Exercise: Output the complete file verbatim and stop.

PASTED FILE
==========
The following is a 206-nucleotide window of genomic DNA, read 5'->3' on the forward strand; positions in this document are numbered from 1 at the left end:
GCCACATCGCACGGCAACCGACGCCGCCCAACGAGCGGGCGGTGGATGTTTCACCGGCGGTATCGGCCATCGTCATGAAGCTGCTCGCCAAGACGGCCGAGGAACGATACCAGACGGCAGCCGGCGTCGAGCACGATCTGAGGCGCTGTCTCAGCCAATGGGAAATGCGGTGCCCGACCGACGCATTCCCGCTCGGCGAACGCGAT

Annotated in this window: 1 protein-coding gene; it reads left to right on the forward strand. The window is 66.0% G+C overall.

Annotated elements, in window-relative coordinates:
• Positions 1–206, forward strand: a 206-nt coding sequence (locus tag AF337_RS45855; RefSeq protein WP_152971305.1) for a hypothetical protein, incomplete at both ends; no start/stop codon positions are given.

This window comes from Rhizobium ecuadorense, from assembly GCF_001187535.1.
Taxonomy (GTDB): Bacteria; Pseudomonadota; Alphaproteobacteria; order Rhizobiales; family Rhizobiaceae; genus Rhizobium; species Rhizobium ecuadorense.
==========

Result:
The following is a 206-nucleotide window of genomic DNA, read 5'->3' on the forward strand; positions in this document are numbered from 1 at the left end:
GCCACATCGCACGGCAACCGACGCCGCCCAACGAGCGGGCGGTGGATGTTTCACCGGCGGTATCGGCCATCGTCATGAAGCTGCTCGCCAAGACGGCCGAGGAACGATACCAGACGGCAGCCGGCGTCGAGCACGATCTGAGGCGCTGTCTCAGCCAATGGGAAATGCGGTGCCCGACCGACGCATTCCCGCTCGGCGAACGCGAT

Annotated in this window: 1 protein-coding gene; it reads left to right on the forward strand. The window is 66.0% G+C overall.

Annotated elements, in window-relative coordinates:
• Positions 1–206, forward strand: a 206-nt coding sequence (locus tag AF337_RS45855; RefSeq protein WP_152971305.1) for a hypothetical protein, incomplete at both ends; no start/stop codon positions are given.

This window comes from Rhizobium ecuadorense, from assembly GCF_001187535.1.
Taxonomy (GTDB): Bacteria; Pseudomonadota; Alphaproteobacteria; order Rhizobiales; family Rhizobiaceae; genus Rhizobium; species Rhizobium ecuadorense.